A document to accompany the Internet Society's presentation - IPR Infringement in Cyberspace: Technical and Legal Options for Policy Makers Facing New Challenges - at the second session of the UNECA Committee on Development Information Science and Technology (CODIST-II) in Addis Ababa, Ethiopia (May 2011).
Some Proposed Guidelines for developing a modern policy framework for the enforcement of Intellectual Property Rights (IPR) on the Internet:
The following are some proposed guiding principles to aid development of an African legal framework that ensures an appropriate balance between the need to foster an innovative digital market and the need to protect IPR online:
Effective enforcement of IPR online requires a multi-pronged approach:
- robust and holistic examination of the motives behind infringement and shortcomings in traditional means of enforcement;
- readily accessible and understandable information about what activity is legal and what is illegal;
- general and specific education for Internet users concerning IPR in the online environment;
- viable legal alternatives that are well known and easy to use;
- fair and proportionate enforcement measures; and
- international consistency and cooperation.
Enforcement measures should target behaviour not technology: they should be technologically neutral.
IPR infringement existed before the Internet. Only if existing enforcement measures prove inadequate should new ones be considered for online infringement.
Internet intermediaries should not be made into de facto law enforcement agents: they should not be required to determine when conduct is illegal and due process must be maintained.
Laws should not be used to freeze existing business models: they should nurture innovation and creativity.
Explore a stepped enforcement procedure with an educative element that ensures:
- methods used for detection of infringement and identification of infringers are reliable, accurate and carried out in a privacy-respecting manner;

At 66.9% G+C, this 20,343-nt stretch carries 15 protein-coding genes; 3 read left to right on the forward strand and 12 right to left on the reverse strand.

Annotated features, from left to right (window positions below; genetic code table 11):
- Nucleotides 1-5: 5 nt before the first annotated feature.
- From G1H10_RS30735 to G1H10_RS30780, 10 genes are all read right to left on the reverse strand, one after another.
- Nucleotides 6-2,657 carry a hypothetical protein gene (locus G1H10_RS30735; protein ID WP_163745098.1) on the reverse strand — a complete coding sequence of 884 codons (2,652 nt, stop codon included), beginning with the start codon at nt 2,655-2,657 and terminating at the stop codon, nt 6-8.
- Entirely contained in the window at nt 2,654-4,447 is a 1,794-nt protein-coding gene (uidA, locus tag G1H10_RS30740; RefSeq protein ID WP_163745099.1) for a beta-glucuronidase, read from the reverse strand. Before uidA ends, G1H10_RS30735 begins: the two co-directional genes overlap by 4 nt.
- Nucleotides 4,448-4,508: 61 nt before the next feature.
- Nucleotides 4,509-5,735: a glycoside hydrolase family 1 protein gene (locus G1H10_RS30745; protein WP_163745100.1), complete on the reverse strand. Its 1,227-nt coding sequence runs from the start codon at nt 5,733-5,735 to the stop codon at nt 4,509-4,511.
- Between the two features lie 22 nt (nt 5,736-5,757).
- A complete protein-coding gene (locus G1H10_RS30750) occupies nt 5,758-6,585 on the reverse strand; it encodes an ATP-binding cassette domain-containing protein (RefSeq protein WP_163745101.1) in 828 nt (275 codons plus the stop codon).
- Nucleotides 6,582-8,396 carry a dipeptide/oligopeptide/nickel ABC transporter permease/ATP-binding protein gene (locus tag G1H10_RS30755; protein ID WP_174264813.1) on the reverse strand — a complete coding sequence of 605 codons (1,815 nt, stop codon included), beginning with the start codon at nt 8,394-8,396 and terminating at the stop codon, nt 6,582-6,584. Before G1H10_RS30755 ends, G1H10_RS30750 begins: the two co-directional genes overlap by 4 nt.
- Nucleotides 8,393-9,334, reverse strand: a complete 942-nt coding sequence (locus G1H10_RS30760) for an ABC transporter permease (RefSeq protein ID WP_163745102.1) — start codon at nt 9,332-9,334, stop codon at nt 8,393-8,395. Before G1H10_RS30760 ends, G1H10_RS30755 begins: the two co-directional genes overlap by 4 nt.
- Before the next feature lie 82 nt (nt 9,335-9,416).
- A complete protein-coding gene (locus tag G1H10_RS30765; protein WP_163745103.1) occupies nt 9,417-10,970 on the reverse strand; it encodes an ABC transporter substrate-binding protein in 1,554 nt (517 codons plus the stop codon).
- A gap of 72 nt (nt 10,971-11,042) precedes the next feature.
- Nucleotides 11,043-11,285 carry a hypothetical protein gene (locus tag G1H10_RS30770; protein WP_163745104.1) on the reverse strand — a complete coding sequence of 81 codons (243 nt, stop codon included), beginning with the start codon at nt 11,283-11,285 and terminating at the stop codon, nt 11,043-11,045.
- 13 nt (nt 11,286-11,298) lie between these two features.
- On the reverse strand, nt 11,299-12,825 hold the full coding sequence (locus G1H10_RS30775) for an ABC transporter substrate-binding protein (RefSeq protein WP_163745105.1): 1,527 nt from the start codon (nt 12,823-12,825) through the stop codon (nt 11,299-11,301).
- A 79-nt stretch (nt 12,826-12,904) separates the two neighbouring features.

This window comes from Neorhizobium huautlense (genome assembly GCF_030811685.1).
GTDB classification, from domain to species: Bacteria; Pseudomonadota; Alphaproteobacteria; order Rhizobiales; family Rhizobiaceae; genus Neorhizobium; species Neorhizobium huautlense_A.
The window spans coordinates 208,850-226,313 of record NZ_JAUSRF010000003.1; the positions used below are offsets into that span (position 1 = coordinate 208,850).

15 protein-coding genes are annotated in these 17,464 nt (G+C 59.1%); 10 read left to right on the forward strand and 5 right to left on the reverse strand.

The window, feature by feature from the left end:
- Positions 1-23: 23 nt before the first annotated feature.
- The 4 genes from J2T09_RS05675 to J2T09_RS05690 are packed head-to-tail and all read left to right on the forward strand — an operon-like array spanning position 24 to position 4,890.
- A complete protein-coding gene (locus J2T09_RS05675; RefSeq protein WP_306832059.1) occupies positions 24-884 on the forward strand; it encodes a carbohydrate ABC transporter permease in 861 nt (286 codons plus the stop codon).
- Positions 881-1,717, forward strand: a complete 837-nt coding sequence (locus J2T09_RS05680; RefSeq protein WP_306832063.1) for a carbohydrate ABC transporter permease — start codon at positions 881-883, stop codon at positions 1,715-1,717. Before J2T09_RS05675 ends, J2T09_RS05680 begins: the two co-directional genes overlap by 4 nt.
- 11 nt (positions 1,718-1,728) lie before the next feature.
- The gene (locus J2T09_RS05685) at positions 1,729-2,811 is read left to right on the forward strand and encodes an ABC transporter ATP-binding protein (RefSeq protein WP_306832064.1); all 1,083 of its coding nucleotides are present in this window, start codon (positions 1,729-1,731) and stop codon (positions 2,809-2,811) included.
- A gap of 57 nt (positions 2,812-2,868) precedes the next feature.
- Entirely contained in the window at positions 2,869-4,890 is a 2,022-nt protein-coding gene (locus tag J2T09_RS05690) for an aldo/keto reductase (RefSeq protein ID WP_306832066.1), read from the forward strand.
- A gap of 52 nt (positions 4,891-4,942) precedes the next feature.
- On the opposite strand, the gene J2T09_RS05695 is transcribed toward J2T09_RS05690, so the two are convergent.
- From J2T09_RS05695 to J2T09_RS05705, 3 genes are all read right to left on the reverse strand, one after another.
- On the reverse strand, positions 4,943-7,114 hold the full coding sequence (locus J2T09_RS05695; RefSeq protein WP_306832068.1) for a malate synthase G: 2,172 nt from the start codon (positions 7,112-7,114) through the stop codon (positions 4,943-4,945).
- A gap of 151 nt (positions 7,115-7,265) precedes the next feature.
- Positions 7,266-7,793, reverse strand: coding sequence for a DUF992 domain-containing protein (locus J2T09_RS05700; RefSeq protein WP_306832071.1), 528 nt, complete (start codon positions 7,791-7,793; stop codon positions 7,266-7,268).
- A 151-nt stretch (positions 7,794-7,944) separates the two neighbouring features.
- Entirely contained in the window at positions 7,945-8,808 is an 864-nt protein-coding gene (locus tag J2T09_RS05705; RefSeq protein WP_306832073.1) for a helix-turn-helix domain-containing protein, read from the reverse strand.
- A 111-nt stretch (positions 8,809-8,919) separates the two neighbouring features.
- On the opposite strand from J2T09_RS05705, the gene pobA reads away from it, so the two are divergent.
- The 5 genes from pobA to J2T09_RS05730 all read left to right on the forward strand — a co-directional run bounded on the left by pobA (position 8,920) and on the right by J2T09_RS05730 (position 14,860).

- stringent data protection rules and security;
- is linguistically, socially, culturally and economically appropriate;
- does not unreasonably interfere with the business or activities of third parties;
- does not diminish innovation and development of the Internet, Internet technologies and the spread of Internet access;
- is applied to proven, not suspected, infringement.
- any sanctions are proportionate, fair, appropriate, and are applied with due process by an independent suitably qualified third party.
Before considering implementation of any enforcement procedure, closely examine:
- the financial and other costs, including indirect costs, to Internet intermediaries and other parties;
- the impact on the Internet and Internet technologies.
All relevant stakeholders should be afforded reasonable and early opportunities to contribute to the development of policies and legal frameworks concerning the Internet and Intellectual Property Rights.
A continental approach
Member states, working together with other stakeholders, could consider developing a continental multi-stakeholder framework for knowledge-sharing and policy development concerning the Internet and Intellectual Property Rights in Africa.